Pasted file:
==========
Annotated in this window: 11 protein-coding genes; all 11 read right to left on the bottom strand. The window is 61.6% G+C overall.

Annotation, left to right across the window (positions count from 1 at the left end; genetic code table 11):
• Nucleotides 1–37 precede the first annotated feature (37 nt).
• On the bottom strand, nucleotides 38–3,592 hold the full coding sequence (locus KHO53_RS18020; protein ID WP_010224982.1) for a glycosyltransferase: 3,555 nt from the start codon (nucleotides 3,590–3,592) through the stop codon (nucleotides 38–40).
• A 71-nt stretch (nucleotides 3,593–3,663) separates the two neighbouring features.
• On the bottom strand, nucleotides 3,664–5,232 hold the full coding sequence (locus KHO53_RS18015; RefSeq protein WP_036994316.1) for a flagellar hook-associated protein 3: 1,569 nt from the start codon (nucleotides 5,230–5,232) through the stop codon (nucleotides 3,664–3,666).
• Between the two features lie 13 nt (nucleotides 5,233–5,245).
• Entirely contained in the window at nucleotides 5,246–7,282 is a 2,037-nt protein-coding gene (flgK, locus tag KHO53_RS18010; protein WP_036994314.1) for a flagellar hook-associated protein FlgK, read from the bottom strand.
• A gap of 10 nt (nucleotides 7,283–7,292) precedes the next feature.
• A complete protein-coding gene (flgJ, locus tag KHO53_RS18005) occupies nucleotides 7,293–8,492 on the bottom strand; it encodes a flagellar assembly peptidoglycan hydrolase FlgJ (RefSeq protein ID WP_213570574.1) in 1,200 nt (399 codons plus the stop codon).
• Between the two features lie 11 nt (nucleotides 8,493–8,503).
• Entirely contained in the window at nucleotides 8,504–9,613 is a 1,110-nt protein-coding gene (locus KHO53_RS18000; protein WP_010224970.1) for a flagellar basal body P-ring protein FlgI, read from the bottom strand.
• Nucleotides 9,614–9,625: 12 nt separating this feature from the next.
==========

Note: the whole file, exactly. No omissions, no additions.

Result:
Annotated in this window: 11 protein-coding genes; all 11 read right to left on the bottom strand. The window is 61.6% G+C overall.

Annotation, left to right across the window (positions count from 1 at the left end; genetic code table 11):
• Nucleotides 1–37 precede the first annotated feature (37 nt).
• On the bottom strand, nucleotides 38–3,592 hold the full coding sequence (locus KHO53_RS18020; protein ID WP_010224982.1) for a glycosyltransferase: 3,555 nt from the start codon (nucleotides 3,590–3,592) through the stop codon (nucleotides 38–40).
• A 71-nt stretch (nucleotides 3,593–3,663) separates the two neighbouring features.
• On the bottom strand, nucleotides 3,664–5,232 hold the full coding sequence (locus KHO53_RS18015; RefSeq protein WP_036994316.1) for a flagellar hook-associated protein 3: 1,569 nt from the start codon (nucleotides 5,230–5,232) through the stop codon (nucleotides 3,664–3,666).
• Between the two features lie 13 nt (nucleotides 5,233–5,245).
• Entirely contained in the window at nucleotides 5,246–7,282 is a 2,037-nt protein-coding gene (flgK, locus tag KHO53_RS18010; protein WP_036994314.1) for a flagellar hook-associated protein FlgK, read from the bottom strand.
• A gap of 10 nt (nucleotides 7,283–7,292) precedes the next feature.
• A complete protein-coding gene (flgJ, locus tag KHO53_RS18005) occupies nucleotides 7,293–8,492 on the bottom strand; it encodes a flagellar assembly peptidoglycan hydrolase FlgJ (RefSeq protein ID WP_213570574.1) in 1,200 nt (399 codons plus the stop codon).
• Between the two features lie 11 nt (nucleotides 8,493–8,503).
• Entirely contained in the window at nucleotides 8,504–9,613 is a 1,110-nt protein-coding gene (locus KHO53_RS18000; protein WP_010224970.1) for a flagellar basal body P-ring protein FlgI, read from the bottom strand.
• Nucleotides 9,614–9,625: 12 nt separating this feature from the next.